Dr. M.J. Bazos, Patient Handout
About Your Diagnosis
Knee pain is a relatively vague diagnosis. If you are referred to an orthopedic surgeon, he or she attempts to define whether the pain is located in the anterior (front) part of the knee just beneath the kneecap or is deep within the knee joint itself. The many causes of knee pain include a sprained or torn ligament, torn cartilage, or arthritis of the kneecap or entire joint. Inflammatory conditions such as rheumatoid arthritis or osteoarthritis also may manifest themselves with knee pain. Knee pain is extremely common and is usually self-limiting. In other words, when the offending activity is discovered and discontinued, the knee pain usually resolves. Depending on the particular cause of knee pain, it is often curable.

Living With Your Diagnosis
Knee pain is usually accompanied by swelling and sometimes by a clicking or popping sensation. Sometimes the knee can actually catch and lock. In that situation, a torn piece of cartilage has become trapped within the joint and is preventing bending or straightening of the knee.

Initially, with knee pain, the most important aspect is to determine the cause, particularly if the activity has been initiated recently, such as aggressive walking or jogging. Many persons who participate in court sports that require lateral movement experience knee symptoms, and when these activities are eliminated for 2 to 6 weeks, the symptoms gradually subside. The use of nonsteroidal anti-inflammatory drugs (NSAIDs), such as ibuprofen or naproxen, which can be obtained over the counter, helps to decrease inflammation and pain. These medications should be used with caution; they can cause stomach problems and should be taken with meals. Patients with a history of ulcers or bleeding ulcers should consult their physician before initiating the use of these medications. Kneecap pain usually can be managed with physical therapy to aggressively strengthen the quadriceps muscles in the front of the thigh and stretch the hamstring and calf muscles on the back of the thigh and lower leg. Sprained ligaments often heal with rest and time. However, torn ligaments around the knee sometimes necessitate immobilization followed by aggressive physical therapy for rehabilitation. A surgeon may recommend surgical reconstruction. As with any surgical procedure, there can be risks and complications, which are usually discussed with you before the actual surgical procedure. Once the symptoms have subsided, activities can be resumed gradually, beginning with straightahead activities such as walking or cycling. Working back into the preferred activity can be attempted with caution.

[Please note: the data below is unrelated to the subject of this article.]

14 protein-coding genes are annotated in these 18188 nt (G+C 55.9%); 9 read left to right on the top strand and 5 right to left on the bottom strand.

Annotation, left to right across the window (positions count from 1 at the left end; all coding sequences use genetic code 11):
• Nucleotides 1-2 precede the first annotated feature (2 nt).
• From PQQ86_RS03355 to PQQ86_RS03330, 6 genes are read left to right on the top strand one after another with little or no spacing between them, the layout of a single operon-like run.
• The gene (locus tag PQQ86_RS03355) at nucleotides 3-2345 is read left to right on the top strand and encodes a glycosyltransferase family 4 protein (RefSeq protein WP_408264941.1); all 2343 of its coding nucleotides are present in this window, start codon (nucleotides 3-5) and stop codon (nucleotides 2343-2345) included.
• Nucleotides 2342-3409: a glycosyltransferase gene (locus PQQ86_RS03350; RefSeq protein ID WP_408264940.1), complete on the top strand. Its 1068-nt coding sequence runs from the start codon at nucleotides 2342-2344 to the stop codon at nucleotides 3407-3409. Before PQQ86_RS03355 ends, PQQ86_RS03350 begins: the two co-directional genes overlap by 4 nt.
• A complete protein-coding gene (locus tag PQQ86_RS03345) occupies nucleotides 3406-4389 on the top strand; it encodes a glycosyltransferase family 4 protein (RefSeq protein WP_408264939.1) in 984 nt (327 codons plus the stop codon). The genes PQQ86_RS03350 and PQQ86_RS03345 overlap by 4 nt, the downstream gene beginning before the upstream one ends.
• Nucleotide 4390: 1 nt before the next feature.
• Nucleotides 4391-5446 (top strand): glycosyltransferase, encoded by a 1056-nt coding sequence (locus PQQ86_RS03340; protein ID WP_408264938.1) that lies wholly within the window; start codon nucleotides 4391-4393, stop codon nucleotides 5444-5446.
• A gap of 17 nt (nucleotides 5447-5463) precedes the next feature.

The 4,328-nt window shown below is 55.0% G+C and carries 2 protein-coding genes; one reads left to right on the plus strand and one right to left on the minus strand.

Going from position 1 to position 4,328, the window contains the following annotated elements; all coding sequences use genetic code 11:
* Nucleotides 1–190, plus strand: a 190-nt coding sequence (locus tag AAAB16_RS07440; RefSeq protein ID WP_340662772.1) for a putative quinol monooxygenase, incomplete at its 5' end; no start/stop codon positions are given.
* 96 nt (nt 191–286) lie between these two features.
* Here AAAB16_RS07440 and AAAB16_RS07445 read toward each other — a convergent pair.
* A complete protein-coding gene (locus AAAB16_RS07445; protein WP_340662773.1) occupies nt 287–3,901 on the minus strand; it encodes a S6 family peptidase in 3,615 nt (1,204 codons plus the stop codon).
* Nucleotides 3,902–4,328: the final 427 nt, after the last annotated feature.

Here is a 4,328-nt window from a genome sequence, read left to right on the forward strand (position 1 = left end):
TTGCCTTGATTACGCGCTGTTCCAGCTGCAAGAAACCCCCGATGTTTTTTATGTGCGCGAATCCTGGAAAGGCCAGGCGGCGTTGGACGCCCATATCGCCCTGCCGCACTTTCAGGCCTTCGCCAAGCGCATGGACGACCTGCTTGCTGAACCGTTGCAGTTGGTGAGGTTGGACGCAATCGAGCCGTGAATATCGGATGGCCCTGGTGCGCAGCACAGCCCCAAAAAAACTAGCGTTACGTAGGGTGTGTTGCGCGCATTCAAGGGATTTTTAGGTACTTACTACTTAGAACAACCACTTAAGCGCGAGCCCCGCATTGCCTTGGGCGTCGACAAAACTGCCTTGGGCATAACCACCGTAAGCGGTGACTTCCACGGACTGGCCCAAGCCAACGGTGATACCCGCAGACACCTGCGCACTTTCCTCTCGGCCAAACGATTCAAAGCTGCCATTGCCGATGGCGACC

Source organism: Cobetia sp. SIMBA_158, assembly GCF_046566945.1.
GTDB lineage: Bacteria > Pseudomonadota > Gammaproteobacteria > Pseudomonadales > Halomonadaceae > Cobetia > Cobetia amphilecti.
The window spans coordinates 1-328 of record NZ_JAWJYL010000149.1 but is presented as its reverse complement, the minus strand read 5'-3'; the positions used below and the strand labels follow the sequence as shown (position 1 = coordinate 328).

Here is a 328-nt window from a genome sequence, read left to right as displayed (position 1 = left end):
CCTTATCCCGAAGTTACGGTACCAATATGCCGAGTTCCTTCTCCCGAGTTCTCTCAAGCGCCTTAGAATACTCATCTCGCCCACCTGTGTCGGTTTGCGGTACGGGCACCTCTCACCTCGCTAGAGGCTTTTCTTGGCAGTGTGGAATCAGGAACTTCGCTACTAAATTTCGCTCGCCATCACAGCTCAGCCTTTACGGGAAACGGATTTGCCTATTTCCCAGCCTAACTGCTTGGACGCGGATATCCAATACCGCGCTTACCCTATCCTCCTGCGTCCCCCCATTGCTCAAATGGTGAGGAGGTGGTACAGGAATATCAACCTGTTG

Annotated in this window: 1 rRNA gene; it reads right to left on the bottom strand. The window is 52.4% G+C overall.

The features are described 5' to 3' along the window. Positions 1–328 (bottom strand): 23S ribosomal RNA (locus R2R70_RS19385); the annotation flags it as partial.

The DOs
• Take your medications as prescribed.
• Consult your primary care physician when beginning new medication if you take other prescription medications.
• Eliminate the activity that causes the pain.
• Resume activity gradually; resume the offending activity with extreme caution.

The DON’Ts
• Do not use nonsteroidal anti-inflammatory medications if you have a history of bleeding ulcers.
• Do not continue the offending activity, such as running, in the belief that you can “run it off.” This can cause additional injury to the knee, which may worsen or damage the joint itself.

When to Call Your Doctor
• If you have attempted conservative measures on your own and the symptoms persist.
• If you are undergoing a prescribed physical therapy or rehabilitation program and your symptoms worsen. Physical therapists usually offer to contact the physician, but do not hesitate to ask if you notice that the therapy seems to be worsening the symptoms.
• If you have side effects from the medication.